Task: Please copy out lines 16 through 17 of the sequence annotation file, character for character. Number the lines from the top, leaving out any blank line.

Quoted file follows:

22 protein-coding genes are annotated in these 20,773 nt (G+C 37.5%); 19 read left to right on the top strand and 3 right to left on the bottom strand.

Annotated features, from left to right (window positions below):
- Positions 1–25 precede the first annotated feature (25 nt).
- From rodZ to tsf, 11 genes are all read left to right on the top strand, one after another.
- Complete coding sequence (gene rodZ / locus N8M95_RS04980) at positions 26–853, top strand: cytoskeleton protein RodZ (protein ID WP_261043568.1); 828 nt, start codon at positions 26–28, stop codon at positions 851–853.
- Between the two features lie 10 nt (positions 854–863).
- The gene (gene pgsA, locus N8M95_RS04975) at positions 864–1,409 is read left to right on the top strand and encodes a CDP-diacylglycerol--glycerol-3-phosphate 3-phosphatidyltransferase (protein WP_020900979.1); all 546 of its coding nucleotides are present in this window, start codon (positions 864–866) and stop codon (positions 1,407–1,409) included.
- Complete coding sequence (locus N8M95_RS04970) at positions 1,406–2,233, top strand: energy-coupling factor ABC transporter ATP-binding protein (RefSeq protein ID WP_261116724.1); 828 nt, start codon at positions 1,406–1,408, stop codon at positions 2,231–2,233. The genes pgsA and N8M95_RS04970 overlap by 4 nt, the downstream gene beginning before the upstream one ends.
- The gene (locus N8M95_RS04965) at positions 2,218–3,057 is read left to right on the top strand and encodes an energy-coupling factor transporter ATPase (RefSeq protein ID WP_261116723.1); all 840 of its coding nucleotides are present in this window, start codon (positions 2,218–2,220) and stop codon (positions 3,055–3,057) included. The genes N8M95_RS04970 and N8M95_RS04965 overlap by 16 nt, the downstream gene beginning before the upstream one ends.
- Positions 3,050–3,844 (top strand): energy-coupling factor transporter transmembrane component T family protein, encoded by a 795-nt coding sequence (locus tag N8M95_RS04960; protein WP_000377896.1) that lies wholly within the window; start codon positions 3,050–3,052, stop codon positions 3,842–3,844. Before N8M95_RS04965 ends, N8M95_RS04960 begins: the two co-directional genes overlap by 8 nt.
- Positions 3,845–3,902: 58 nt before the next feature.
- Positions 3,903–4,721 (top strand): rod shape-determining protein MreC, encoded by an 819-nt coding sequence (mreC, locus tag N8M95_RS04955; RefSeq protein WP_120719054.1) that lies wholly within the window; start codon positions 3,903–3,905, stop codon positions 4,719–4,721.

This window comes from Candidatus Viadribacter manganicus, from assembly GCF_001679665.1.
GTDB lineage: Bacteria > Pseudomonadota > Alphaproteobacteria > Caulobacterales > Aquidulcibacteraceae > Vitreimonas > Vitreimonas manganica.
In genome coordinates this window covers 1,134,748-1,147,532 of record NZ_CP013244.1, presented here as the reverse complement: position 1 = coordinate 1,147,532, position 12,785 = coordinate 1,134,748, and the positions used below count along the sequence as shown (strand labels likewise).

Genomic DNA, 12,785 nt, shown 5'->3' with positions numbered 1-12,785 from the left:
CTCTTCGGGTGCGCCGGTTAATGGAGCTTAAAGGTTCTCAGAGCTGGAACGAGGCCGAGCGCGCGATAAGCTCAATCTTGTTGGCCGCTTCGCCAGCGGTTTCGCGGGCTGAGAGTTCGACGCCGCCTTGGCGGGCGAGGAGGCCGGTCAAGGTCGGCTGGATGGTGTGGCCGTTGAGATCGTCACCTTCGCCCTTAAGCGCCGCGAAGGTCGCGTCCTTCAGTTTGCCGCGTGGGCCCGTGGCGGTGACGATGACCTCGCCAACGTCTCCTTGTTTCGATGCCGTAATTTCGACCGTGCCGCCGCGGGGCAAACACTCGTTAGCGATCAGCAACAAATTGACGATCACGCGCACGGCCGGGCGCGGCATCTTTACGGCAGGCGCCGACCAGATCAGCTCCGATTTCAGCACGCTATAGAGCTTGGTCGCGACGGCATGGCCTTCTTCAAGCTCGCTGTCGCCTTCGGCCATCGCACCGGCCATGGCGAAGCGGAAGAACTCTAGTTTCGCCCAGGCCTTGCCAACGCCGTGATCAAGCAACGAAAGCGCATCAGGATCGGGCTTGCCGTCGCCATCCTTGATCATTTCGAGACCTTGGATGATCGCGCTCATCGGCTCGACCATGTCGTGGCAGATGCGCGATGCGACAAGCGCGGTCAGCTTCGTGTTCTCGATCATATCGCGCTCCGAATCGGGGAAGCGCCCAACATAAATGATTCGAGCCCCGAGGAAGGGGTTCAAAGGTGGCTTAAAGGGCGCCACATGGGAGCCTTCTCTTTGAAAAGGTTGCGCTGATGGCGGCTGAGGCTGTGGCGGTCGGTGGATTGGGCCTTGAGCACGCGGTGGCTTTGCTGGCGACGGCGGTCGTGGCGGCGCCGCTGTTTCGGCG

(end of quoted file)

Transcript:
Genomic DNA, 12,785 nt, shown 5'->3' with positions numbered 1-12,785 from the left:
CTCTTCGGGTGCGCCGGTTAATGGAGCTTAAAGGTTCTCAGAGCTGGAACGAGGCCGAGCGCGCGATAAGCTCAATCTTGTTGGCCGCTTCGCCAGCGGTTTCGCGGGCTGAGAGTTCGACGCCGCCTTGGCGGGCGAGGAGGCCGGTCAAGGTCGGCTGGATGGTGTGGCCGTTGAGATCGTCACCTTCGCCCTTAAGCGCCGCGAAGGTCGCGTCCTTCAGTTTGCCGCGTGGGCCCGTGGCGGTGACGATGACCTCGCCAACGTCTCCTTGTTTCGATGCCGTAATTTCGACCGTGCCGCCGCGGGGCAAACACTCGTTAGCGATCAGCAACAAATTGACGATCACGCGCACGGCCGGGCGCGGCATCTTTACGGCAGGCGCCGACCAGATCAGCTCCGATTTCAGCACGCTATAGAGCTTGGTCGCGACGGCATGGCCTTCTTCAAGCTCGCTGTCGCCTTCGGCCATCGCACCGGCCATGGCGAAGCGGAAGAACTCTAGTTTCGCCCAGGCCTTGCCAACGCCGTGATCAAGCAACGAAAGCGCATCAGGATCGGGCTTGCCGTCGCCATCCTTGATCATTTCGAGACCTTGGATGATCGCGCTCATCGGCTCGACCATGTCGTGGCAGATGCGCGATGCGACAAGCGCGGTCAGCTTCGTGTTCTCGATCATATCGCGCTCCGAATCGGGGAAGCGCCCAACATAAATGATTCGAGCCCCGAGGAAGGGGTTCAAAGGTGGCTTAAAGGGCGCCACATGGGAGCCTTCTCTTTGAAAAGGTTGCGCTGATGGCGGCTGAGGCTGTGGCGGTCGGTGGATTGGGCCTTGAGCACGCGGTGGCTTTGCTGGCGACGGCGGTCGTGGCGGCGCCGCTGTTTCGGCG